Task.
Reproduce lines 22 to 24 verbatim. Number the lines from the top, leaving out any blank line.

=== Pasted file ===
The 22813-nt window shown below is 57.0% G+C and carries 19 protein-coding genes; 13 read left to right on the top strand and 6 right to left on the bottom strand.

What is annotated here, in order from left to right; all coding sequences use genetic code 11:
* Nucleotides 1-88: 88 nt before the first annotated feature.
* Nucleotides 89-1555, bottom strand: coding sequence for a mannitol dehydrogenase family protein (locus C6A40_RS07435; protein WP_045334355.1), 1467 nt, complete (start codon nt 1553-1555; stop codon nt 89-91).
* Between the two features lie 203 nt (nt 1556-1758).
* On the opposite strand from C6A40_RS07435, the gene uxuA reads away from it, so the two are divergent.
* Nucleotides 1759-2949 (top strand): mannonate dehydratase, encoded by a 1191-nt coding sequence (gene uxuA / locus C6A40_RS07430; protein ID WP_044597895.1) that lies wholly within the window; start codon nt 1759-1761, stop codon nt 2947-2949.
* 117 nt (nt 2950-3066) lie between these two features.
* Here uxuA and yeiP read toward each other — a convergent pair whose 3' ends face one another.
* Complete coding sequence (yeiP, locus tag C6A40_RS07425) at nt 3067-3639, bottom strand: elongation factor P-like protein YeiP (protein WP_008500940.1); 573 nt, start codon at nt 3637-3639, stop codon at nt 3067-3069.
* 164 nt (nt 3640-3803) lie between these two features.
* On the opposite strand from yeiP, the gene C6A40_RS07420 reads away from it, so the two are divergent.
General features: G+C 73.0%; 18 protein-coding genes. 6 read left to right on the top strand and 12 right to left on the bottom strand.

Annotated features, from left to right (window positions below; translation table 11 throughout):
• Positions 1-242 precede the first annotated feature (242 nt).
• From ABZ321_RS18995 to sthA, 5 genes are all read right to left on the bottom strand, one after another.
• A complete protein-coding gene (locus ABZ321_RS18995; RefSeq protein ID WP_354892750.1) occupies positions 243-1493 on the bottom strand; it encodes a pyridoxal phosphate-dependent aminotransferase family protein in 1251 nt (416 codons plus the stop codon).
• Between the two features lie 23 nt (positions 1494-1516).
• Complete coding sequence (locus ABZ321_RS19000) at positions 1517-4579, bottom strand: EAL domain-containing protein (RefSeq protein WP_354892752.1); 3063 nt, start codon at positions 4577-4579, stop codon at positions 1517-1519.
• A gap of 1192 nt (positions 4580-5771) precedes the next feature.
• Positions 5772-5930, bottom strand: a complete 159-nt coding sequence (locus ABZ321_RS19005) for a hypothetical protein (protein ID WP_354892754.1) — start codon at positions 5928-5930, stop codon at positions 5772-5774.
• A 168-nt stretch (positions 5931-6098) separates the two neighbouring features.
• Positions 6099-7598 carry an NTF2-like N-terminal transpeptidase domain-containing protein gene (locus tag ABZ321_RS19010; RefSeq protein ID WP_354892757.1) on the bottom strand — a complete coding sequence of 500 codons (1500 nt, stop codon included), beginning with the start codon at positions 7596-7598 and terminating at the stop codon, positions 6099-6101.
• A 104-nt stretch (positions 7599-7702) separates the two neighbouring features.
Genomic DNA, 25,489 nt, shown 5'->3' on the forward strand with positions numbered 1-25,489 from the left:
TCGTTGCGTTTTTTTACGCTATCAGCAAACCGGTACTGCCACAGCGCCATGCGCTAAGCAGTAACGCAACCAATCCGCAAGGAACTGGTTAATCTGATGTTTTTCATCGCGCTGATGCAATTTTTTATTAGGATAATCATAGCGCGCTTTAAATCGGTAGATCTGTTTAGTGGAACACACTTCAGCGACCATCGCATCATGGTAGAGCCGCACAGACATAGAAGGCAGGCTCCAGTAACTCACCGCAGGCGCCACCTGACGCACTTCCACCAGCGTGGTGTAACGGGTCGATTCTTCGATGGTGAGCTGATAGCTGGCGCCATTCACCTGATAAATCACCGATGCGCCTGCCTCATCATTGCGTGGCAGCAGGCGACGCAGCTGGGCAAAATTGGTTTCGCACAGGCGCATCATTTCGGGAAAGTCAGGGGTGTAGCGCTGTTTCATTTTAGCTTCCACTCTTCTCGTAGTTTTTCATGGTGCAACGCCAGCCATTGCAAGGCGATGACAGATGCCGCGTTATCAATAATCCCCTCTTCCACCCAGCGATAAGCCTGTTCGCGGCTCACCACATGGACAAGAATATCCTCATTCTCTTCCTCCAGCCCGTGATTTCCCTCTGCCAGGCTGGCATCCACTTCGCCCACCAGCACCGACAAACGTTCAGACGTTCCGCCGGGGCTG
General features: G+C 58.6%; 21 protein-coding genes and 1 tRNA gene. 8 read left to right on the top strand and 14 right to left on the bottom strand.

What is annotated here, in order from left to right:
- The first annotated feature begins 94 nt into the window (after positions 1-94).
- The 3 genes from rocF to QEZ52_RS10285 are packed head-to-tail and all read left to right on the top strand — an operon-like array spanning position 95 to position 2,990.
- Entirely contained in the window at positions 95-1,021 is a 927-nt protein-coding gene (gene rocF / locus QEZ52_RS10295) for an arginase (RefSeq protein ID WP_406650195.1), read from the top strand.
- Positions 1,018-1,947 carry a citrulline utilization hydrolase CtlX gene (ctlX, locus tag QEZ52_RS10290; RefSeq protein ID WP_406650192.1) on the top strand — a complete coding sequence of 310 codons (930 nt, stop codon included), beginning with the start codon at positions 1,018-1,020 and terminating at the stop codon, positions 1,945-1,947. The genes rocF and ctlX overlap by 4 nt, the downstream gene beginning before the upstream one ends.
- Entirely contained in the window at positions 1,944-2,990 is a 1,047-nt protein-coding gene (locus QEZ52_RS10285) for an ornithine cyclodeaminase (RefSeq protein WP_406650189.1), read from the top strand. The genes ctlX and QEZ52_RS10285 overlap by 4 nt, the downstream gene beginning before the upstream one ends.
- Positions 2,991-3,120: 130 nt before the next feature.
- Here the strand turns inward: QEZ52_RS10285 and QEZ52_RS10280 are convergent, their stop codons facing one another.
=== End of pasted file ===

• A 168-nt stretch (positions 5931-6098) separates the two neighbouring features.
• Positions 6099-7598 carry an NTF2-like N-terminal transpeptidase domain-containing protein gene (locus tag ABZ321_RS19010; RefSeq protein ID WP_354892757.1) on the bottom strand — a complete coding sequence of 500 codons (1500 nt, stop codon included), beginning with the start codon at positions 7596-7598 and terminating at the stop codon, positions 6099-6101.
• A 104-nt stretch (positions 7599-7702) separates the two neighbouring features.